Molecular Vision 2010; 16:2121-2131 <>
Received 16 March 2010 | Accepted 14 October 2010 | Published 19 October 2010

Validation of structural and functional lesions of diabetic retinopathy in mice

T.S. Kern,1,2 J. Tang,1 B.A. Berkowitz3

1Case Western Reserve University, Cleveland, OH; 2Veterans Affairs Medical Center, Cleveland, OH; 3Wayne State University, Detroit, MI

Correspondence to: Timothy S. Kern, Clinical and Molecular Endocrinology, Department of Medicine, 434 Biomedical Research Building, Case Western Reserve University, 10900 Euclid Ave., Cleveland, OH, 44106-4951; Phone: (216) 368-0800; FAX: (216) 368-5824; email:


Diabetic retinopathy is a serious long-term complication of diabetes mellitus. There is considerable interest in using mouse models, which can be genetically modified, to understand how retinopathy develops and can be inhibited. Not all retinal lesions that develop in diabetic patients have been reproduced in diabetic mice; conversely, not all abnormalities found in diabetic mice have been studied or identified in diabetic patients. Thus, it is important to recognize which structural and functional abnormalities that develop in diabetic mice have been validated against the lesions that characteristically develop in diabetic patients. Those lesions that have been observed to develop in the mouse models to date are predominantly characteristic of the early stages of retinopathy. Identification of new therapeutic ways to inhibit these early lesions is expected to help inhibit progression to more advanced and clinically important stages of retinopathy.


Studies in diabetic animals have provided valuable insight into the pathogenesis of diabetic retinopathy (DR). For example, studies of diabetic dogs demonstrated that improved glycemic control could inhibit the development of the retinopathy more than 16 years before a comparable demonstration in diabetic patients [1]. The possibility of genetic manipulation, and the availability of reagents and antibodies for molecular studies, has led to great interest in smaller species such as the mouse for studies of DR. In addition, the development of noninvasive, translational imaging methods that can be applied to both humans and animals has opened new opportunities for investigating the pathophysiology of DR. Several laboratory species have been compared with regard to which retinal lesions develop in diabetes, with the general conclusion that more types of lesions develop in larger, longer-lived models (primates, dogs) than in smaller, shorter-lived models (rats, mice) [2].

At present, a range of anatomic and functional retinal lesions linked with DR have been identified by a variety of methods. The identification of the lesions that are most critical to this retinopathy, as well as the methods that best demonstrate these abnormalities, has been controversial. In the present text, “robust” lesions are defined as those that occur in both human and mouse models, and have been identified by different laboratories, independent of the methods used. This category does not rule out the possibility that other retinal lesions represent real and important damage inflicted on the retina by diabetes, but indicates only that important inconsistencies and/or questions remain in the literature. To aid future efforts at translational studies, in this review, we will emphasize existing anatomic and physiologic lesions that fit this classification.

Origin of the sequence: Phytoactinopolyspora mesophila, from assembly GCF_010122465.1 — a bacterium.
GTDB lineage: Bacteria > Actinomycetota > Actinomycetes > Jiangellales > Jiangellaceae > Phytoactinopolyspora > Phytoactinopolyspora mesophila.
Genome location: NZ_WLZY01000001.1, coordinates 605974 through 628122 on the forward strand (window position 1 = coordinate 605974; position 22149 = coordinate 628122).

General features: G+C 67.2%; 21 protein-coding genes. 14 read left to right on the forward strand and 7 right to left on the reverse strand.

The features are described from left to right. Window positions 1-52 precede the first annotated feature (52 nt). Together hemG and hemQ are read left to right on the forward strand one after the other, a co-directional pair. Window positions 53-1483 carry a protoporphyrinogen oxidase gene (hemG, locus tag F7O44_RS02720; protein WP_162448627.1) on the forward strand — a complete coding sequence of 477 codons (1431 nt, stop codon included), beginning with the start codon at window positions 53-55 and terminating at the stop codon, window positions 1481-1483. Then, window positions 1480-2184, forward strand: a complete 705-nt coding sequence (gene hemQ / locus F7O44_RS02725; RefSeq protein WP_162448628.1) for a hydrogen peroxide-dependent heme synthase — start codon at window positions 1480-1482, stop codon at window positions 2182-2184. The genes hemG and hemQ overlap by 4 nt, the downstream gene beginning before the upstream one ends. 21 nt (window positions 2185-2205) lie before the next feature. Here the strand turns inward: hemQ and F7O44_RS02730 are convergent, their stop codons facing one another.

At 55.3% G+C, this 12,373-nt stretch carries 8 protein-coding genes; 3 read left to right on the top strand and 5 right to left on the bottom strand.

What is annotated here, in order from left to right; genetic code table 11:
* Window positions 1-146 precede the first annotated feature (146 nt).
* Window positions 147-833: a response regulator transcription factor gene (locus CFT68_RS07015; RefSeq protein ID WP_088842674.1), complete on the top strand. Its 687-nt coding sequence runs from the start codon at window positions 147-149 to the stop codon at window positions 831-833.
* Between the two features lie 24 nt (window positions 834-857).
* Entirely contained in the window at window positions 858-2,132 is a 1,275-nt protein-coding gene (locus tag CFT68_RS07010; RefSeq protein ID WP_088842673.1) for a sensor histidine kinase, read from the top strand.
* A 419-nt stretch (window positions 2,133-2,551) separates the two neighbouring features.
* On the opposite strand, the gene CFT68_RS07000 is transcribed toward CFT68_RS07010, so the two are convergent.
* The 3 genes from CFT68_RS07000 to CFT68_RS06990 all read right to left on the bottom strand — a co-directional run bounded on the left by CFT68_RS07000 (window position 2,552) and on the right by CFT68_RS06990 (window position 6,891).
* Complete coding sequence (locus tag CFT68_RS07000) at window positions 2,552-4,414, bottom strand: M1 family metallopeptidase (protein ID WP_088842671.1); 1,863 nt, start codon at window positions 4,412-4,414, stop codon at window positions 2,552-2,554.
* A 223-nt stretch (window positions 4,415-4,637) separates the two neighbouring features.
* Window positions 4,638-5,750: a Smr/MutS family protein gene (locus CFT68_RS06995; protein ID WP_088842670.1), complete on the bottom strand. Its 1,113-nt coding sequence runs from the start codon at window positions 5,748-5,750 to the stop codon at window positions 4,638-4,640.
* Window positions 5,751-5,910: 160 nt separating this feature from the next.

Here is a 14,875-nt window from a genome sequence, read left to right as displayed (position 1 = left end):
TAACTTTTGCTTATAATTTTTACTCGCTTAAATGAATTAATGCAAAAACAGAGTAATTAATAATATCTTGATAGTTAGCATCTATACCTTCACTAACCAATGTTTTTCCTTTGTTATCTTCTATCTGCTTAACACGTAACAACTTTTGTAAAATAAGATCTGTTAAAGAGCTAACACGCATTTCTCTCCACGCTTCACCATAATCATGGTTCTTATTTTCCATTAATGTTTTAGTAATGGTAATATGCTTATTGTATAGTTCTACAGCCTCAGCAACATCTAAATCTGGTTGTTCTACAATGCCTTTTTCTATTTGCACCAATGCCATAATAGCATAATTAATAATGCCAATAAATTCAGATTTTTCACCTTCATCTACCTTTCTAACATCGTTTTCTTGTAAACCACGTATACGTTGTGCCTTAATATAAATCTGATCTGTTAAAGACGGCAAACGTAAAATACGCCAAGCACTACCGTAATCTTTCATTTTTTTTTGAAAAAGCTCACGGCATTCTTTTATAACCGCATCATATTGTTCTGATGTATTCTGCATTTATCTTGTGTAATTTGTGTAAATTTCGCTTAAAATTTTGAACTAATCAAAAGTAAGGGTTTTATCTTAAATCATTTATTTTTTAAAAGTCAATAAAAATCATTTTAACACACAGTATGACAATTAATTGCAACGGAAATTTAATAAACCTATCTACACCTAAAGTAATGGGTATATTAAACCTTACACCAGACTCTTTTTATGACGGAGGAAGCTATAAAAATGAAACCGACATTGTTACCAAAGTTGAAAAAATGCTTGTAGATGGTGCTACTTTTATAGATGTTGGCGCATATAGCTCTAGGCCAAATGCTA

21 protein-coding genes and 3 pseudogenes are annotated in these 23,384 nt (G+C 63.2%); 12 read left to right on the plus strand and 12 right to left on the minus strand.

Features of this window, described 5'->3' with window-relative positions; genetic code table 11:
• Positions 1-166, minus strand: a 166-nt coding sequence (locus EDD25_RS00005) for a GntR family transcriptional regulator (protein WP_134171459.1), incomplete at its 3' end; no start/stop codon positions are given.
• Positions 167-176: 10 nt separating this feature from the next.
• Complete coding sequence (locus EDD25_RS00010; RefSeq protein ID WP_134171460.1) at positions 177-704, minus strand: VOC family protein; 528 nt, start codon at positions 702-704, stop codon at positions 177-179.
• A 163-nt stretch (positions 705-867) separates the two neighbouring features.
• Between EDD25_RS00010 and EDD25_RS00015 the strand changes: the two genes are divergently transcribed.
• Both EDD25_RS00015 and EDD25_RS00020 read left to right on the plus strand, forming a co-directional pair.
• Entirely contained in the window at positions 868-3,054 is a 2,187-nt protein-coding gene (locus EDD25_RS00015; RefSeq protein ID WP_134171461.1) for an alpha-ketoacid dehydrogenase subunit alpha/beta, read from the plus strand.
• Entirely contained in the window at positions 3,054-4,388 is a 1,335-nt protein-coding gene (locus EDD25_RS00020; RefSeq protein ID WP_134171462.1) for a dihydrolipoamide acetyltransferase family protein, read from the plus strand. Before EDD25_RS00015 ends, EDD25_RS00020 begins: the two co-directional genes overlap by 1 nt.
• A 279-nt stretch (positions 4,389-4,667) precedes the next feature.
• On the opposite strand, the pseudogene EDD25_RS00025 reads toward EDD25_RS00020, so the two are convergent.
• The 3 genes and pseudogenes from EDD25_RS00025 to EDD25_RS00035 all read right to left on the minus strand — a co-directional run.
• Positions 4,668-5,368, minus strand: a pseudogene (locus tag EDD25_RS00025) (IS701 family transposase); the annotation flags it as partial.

1. Diabetic retinopathy in humans

DR is a common complication of diabetes, and one of the leading causes of visual loss in working age populations in developed countries. It has been found to affect the majority of patients who have had diabetes for 1–2 decades, although not all patients develop a comparable severity of retinal disease. The major risk factors of DR are the degree and duration of hyperglycemia. The retinal lesions that develop in type 1 diabetes are not different from those that develop in type 2 diabetes, although the severity and/or incidence of the lesions may differ. For example, the severity of retinal edema and neovascularization differ between different types of diabetes [3].

1A. Characteristic structural changes

1A1. Vascular pathology-- Clinically detectable characteristics of DR have focused on damage to the retinal vasculature. Based on vascular changes, DR is subdivided into an early nonproliferative stage including progressive capillary occlusion and degeneration (NPDR), and a more advanced, proliferative or neovascular stage (PDR) [4]. In addition, macular edema (i.e., retinal edema involving or threatening the macula) can occur in both stages, can be diffuse or focal in distribution, and can have a cystoid appearance or not.

Other vascular lesions of NPDR include the appearance of microaneurysms, vascular nonperfusion, and degeneration (Figure 1). Capillary degeneration and nonperfusion are tightly associated, but it remains unclear if they occur independently of each other, or if one always causes the other. Nonetheless, degenerate capillaries are very important lesions of the retinopathy; they lead to progressive reductions in retinal perfusion, at least locally, as more and more capillaries become occluded [5-7]. Appreciable increases in capillary nonperfusion/degeneration are strongly predictive of (and likely causally related to) progression to the advanced, neovascular stages of retinopathy in patients. Selective loss of pericytes is also common in DR, but perfusion can continue in capillaries missing only some pericytes.

Microaneurysms, or dot hemorrhages, are focal dilations of individual retinal capillaries, and are detectable ophthalmoscopically in diabetic patients. Increasing numbers of microaneurysms have a strong predictive value with respect to the progression of retinopathy [8,9]. Signs of advanced NPDR include venous beading and loops, intraretinal microvascular abnormalities, and large areas of capillary nonperfusion (as assessed using fluorescein angiography).